The decade culminated with the formation of Florentino Pérez’s ‘Los Galácticos’ which featured global superstars like Luis Figo, Raúl, David Beckham, Roberto Carlo, Zinedine Zidane and Ronaldo amongst other big names. The capture of Luis Figo from the arch rivals produced a lot of controversies when Madrid met his $60.1 million buy-out clause and Barca fans never forgave the Portuguese for joining their arch-rivals. On his return to Camp Nou, he was received with banners saying words like “Traitor”, “Judas”, “Scum”, and infamously a pig’s head thrown on the pitch when he was trying to take a corner kick.

The Madrid side won La Liga in 2000-01 and 2002-03 and Barcelona reacted with the signing of Ronaldinho who guided them to two consecutive Ligas in 2004-05 and 2005-06. But they failed to sustain their dominance during the next two years until the young and inexperienced Pep Guardiola returned to Camp Nou as their new coach. The Spaniard proceeded to build one of the finest Barcelona sides in history, led by a young Leo Messi and supported by the likes of Xavi, Iniesta, Piqué and Busquets amongst others.

His second season at the helm of the Catalan club saw them becoming the first side to win all six possible trophies in a calendar year. The unchallenged ride also included a brilliant 2-6 victory in El Clásico over Real Madrid, which was followed a season later with another 5-0 drubbing.

The appointment of ‘Special One’

Humiliated Los Blancos appointed Jose Mourinho in 2010 with the hopes of fighting Barcelona dominance in the league. The Portuguese manager began his tenure with a humiliating 5-0 defeat on his first El Clasico encounter but would avenge his loss in the Copa del Rey final where Madrid trumped their arch rivals to end an eighteen-year-long Copa del Rey drought. Mourinho would then outclass himself in the next season when Real Madrid went on to win their first La Liga title in four years, and setting along some impressive records of most games won in a La Liga season (32), most away wins (16), most points obtained in any of the top European leagues (100), improving the most goals scored record they already had set earlier (121), and finishing the season with the highest goal difference (+89)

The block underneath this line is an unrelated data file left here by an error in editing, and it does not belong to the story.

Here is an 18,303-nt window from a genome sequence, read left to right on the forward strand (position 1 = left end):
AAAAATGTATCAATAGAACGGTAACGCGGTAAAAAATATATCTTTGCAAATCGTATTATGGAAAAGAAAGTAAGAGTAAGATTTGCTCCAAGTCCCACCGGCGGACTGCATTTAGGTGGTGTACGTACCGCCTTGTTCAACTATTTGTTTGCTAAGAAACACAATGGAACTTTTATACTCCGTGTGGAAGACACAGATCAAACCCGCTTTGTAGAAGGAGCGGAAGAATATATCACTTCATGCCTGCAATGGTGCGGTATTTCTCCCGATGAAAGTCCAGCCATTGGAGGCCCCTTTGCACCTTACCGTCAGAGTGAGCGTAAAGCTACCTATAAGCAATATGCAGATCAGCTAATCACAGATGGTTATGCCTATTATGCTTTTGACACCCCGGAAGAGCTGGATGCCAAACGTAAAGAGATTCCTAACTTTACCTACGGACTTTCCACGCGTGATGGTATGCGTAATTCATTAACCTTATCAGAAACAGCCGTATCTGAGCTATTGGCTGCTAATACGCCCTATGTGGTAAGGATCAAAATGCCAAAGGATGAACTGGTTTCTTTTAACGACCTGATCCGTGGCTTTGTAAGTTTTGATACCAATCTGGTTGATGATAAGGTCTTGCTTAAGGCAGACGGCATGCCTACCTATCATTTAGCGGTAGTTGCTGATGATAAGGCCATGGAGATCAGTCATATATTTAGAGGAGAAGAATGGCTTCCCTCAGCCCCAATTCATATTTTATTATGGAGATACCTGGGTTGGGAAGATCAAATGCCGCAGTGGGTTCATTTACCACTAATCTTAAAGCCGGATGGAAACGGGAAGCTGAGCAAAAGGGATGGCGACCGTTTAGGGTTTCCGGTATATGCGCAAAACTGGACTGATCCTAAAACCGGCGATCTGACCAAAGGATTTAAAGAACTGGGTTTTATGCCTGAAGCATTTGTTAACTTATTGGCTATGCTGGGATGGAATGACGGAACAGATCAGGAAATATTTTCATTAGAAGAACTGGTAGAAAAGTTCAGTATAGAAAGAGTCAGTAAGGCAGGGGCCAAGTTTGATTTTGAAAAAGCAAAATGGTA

The arrival of Mourinho once again set ablaze the rivalry which was soon becoming tedious. But the Portuguese manager is often criticised for making the fixture became less about artistry and more about cynicism and spite, which produced on-pitch brawls, off-pitch word wars and infamously Mourinho poking Barcelona assistant coach Tito Vilanova in the eye.

With the return of Jose Mourinho to Chelsea, El Clasico lost a large part of it’s hostile sheen. And both sides entered a rebuilding period which further pulled the sting out those clashes. The rebuilding, though, didn’t go as planned for Madrid as the continuing managerial changes buckled their star-clad squad from reaching its true potential. Barcelona, on the other hand, created a quintessential side under Luis Enrique which features the deadly trio of Messi, Suarez, and Neymar up front.

Real Madrid had trailed behind the rejuvenated Barca side in the league for past two seasons, which crippled the El Clasico’s habit of defining the season. It’s the same this time around as well where Barcelona is at comfortable seven points atop Los Blancos. There will be some consequences to tonight’s result but nothing enough to define the seasons for either team.

However, El Clasico remains to be the most closely contested grudge football match in the world, and with a furious history of rivalry behind, which could bring the best out of the players even when they have only their pride at stake to fight for.